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Let $\left\{ X_{t}\right\} _{t\geq o}$ the canonical version of Brownian motion, i.e., if we consider $\Omega:=\mathbb{R}^{\left[0,\infty\right)}$ the set of the real valued functions on $\left[0,\infty\right)$ and for each $t\geq0$, $X_{t}\left(\omega\right)=\omega\left(t\right)$ and $\mathcal{F}:=\sigma\left\{ \omega\in\Omega|X_{t_{1}}\left(\omega\right)\in B_{1},\ldots,X_{t_{k}}\left(\omega\right)\in B_{k},B_{i}\in\mathcal{B}\left(\mathbb{R}\right)\right\} $ then the process $\left\{ X_{t}\right\} _{t\geq o}$ is called the canonical version of Brownian motion. Proof that

$$A=\left\{ \omega\in\Omega|\sup_{a\leq t\leq b}X_{t}\left(\omega\right)<c\right\} \notin\mathcal{F}$$,

for some $c\in\mathbb{R}$.

I cheked Introduction to Stochastic Integration-Kuo Hui-Hsiung, but here there is a particular case. However, I think I have to find a nonmeasurable set on $\mathcal{F}$ and then proceed in the similar way, but I have been unable to make any headway in that respect.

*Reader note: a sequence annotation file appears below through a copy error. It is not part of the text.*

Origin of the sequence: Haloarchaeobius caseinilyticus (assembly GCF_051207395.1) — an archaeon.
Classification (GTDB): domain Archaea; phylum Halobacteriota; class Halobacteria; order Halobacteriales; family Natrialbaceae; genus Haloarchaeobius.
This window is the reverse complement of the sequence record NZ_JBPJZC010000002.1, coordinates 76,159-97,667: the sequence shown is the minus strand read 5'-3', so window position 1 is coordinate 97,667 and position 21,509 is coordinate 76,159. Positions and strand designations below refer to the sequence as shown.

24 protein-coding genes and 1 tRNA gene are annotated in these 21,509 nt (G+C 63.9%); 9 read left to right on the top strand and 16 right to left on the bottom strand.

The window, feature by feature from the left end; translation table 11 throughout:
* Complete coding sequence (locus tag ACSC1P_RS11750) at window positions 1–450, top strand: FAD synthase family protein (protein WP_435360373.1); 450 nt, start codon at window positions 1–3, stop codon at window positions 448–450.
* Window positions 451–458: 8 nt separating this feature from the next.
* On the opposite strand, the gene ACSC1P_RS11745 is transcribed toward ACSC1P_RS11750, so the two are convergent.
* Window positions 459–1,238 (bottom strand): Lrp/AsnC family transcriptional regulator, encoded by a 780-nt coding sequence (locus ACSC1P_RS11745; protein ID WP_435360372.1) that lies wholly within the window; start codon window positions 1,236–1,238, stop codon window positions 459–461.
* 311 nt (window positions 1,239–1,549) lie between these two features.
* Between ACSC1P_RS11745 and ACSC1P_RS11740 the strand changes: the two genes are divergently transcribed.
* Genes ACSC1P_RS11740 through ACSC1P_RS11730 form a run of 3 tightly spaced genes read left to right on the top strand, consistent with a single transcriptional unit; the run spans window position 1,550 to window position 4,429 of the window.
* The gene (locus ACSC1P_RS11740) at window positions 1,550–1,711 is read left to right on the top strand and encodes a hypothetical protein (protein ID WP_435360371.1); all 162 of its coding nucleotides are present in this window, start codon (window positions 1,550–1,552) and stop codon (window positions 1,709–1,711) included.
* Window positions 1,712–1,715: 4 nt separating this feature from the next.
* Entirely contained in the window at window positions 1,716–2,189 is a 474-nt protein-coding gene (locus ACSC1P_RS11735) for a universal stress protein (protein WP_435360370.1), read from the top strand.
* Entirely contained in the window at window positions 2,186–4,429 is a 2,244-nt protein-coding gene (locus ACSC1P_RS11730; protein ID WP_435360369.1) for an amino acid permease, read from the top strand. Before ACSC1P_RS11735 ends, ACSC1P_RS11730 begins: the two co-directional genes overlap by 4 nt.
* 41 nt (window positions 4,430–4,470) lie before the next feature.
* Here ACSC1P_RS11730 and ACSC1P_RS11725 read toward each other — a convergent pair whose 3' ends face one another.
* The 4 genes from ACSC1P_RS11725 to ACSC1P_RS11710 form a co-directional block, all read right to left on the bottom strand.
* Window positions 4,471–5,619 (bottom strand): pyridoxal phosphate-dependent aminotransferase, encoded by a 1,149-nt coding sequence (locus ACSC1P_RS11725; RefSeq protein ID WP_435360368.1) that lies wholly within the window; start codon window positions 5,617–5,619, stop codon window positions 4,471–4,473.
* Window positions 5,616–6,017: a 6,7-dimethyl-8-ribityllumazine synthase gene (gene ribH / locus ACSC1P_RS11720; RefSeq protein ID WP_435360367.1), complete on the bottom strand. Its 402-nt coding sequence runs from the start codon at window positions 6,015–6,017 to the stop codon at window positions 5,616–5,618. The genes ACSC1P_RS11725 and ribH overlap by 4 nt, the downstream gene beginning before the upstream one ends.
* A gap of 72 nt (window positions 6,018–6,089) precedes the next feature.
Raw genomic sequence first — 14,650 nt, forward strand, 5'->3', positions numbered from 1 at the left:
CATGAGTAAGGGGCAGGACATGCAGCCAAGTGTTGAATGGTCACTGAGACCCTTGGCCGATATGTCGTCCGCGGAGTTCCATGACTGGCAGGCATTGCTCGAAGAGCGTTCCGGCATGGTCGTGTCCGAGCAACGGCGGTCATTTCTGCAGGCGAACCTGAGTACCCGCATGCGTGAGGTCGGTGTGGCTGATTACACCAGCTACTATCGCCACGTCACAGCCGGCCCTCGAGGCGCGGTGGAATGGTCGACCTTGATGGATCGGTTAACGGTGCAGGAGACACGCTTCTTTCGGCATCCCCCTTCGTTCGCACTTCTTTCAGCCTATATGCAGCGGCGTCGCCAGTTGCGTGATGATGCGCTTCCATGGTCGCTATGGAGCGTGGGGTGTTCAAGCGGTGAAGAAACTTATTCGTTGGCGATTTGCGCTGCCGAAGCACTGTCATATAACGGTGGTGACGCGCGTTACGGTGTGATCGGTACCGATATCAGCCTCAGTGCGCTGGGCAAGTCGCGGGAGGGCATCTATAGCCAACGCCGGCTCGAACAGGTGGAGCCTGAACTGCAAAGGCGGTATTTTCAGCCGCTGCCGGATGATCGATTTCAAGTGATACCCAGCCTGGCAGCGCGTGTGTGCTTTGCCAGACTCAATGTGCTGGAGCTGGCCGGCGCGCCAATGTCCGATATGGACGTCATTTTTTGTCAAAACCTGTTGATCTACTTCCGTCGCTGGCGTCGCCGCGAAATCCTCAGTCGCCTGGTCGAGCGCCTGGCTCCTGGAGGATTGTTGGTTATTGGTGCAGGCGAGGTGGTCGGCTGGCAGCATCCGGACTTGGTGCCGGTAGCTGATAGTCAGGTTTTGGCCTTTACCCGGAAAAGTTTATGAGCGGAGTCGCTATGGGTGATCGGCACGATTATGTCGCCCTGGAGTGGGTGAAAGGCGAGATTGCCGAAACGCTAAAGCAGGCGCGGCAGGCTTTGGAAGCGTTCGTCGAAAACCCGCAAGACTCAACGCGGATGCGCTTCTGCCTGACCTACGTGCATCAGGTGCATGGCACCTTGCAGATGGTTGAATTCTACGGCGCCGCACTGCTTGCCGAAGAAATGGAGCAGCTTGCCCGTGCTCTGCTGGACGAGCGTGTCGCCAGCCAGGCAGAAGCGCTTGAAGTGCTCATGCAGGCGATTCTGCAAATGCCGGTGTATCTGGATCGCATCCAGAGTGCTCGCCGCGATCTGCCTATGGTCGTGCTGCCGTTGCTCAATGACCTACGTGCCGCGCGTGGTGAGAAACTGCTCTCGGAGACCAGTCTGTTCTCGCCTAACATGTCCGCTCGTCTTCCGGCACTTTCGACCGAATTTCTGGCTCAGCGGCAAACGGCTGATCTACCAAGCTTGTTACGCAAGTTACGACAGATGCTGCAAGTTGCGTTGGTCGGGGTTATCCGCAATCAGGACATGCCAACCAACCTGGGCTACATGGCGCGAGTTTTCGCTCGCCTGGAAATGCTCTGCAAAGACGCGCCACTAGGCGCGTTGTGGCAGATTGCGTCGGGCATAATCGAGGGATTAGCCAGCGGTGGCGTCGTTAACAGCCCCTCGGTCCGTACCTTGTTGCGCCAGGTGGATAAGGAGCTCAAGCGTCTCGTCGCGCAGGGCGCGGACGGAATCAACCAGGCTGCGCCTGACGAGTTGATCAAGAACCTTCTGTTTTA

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Hint: Elements of $\mathcal F$ depend on $X_t$ for $t$ in at most a countable subset of $[0,\infty)$. Your set $A$ does not. –  Did Sep 3 '12 at 18:33
    
Eugenio: Did you reach an answer, based on my hint? –  Did Sep 9 '12 at 15:12

1 Answer 1

In order to retire that question, here's Did's comment as an answer. Someone please upvote.

Hint: Elements of $F$ depend on $X_t$ for $t$ in at most a countable subset of $[0,\infty)$. Your set $A$ does not.

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